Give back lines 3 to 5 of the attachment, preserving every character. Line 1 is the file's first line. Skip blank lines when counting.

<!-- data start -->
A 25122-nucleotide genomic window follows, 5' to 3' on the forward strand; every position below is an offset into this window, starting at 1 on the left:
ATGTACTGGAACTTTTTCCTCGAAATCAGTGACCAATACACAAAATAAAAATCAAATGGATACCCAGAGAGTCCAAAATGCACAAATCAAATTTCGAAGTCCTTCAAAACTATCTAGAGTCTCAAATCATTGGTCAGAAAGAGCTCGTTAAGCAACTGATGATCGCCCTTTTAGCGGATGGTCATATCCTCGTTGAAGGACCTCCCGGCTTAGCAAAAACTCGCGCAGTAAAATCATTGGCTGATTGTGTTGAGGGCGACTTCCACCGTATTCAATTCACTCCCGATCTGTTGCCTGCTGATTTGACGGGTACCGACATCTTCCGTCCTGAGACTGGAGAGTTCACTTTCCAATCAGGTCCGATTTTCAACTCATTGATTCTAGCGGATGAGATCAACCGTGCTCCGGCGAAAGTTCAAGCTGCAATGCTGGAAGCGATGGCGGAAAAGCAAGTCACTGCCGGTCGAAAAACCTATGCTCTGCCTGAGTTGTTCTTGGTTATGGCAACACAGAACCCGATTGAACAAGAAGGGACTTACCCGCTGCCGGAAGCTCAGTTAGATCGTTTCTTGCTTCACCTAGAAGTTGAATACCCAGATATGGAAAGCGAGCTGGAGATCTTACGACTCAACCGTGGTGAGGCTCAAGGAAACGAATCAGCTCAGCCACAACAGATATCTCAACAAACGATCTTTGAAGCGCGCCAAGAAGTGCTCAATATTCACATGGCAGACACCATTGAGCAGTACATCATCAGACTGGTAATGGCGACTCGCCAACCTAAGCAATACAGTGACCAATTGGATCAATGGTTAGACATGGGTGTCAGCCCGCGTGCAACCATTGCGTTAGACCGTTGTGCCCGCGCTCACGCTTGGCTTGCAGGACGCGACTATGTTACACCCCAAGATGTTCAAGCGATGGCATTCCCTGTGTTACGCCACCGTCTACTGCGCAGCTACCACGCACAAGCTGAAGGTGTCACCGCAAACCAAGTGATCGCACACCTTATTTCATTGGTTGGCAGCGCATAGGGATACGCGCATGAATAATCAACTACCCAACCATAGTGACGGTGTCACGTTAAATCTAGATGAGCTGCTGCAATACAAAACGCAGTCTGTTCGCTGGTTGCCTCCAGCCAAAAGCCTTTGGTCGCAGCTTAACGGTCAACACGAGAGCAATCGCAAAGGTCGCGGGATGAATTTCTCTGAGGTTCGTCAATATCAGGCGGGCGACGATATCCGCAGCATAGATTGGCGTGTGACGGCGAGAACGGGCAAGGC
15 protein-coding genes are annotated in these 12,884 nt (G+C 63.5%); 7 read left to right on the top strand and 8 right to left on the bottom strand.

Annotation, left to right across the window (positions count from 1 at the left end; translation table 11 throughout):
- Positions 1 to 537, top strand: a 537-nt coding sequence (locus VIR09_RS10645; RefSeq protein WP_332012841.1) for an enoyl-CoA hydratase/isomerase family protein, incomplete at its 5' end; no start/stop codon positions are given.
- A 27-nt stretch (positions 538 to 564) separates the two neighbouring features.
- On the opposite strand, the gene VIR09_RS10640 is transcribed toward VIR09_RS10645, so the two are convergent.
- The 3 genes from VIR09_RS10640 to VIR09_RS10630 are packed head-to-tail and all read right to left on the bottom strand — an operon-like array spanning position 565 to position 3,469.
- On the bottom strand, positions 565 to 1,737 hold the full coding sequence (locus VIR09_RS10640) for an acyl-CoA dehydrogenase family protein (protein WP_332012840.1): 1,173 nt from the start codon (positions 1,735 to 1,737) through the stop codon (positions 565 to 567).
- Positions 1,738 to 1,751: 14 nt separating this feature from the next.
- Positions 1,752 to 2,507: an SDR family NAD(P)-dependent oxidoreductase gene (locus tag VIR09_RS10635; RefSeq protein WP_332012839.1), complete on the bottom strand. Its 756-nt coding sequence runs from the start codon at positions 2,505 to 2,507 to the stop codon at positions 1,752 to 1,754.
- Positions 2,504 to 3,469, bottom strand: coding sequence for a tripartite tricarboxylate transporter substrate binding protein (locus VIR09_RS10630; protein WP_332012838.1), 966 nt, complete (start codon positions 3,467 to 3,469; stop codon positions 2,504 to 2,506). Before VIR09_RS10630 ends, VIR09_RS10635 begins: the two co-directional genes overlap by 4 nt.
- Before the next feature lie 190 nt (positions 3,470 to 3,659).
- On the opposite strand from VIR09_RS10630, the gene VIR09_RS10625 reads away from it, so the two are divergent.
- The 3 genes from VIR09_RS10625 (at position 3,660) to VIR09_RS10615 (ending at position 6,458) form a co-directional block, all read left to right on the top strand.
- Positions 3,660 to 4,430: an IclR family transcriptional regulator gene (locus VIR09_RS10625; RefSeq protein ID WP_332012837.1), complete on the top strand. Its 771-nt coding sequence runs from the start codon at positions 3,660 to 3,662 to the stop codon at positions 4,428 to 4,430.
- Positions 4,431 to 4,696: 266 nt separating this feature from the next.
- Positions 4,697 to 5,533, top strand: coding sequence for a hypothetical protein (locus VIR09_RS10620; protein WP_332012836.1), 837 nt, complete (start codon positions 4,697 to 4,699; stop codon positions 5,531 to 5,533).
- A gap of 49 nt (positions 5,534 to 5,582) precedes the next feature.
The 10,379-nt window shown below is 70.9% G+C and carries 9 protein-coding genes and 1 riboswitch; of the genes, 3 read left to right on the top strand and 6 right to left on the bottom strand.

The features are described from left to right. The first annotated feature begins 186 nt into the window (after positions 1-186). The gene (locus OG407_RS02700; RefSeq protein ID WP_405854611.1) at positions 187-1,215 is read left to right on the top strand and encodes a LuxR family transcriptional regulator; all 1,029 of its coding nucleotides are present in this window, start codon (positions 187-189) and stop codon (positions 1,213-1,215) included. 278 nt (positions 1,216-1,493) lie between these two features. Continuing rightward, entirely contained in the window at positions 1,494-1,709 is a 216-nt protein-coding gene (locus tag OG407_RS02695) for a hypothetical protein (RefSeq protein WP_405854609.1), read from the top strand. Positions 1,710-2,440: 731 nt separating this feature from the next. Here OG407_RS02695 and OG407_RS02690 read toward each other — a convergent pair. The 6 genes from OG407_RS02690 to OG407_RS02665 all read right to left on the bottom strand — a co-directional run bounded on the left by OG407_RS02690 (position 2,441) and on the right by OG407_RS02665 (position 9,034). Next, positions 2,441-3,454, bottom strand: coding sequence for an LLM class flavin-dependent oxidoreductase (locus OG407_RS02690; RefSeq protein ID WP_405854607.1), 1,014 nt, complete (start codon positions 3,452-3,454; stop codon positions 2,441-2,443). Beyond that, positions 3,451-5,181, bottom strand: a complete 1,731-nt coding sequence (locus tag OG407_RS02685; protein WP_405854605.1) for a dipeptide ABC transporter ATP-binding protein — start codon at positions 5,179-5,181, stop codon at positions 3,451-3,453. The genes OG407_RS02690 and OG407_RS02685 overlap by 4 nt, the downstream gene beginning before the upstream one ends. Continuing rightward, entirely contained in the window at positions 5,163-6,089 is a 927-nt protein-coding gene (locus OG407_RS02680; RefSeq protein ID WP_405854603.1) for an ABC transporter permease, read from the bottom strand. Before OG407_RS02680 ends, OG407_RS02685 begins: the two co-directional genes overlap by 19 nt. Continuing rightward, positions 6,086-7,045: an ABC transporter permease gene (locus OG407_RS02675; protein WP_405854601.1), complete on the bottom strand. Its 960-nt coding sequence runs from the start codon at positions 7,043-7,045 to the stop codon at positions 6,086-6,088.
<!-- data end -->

15 protein-coding genes are annotated in these 12,884 nt (G+C 63.5%); 7 read left to right on the top strand and 8 right to left on the bottom strand.

Annotation, left to right across the window (positions count from 1 at the left end; translation table 11 throughout):
- Positions 1 to 537, top strand: a 537-nt coding sequence (locus VIR09_RS10645; RefSeq protein WP_332012841.1) for an enoyl-CoA hydratase/isomerase family protein, incomplete at its 5' end; no start/stop codon positions are given.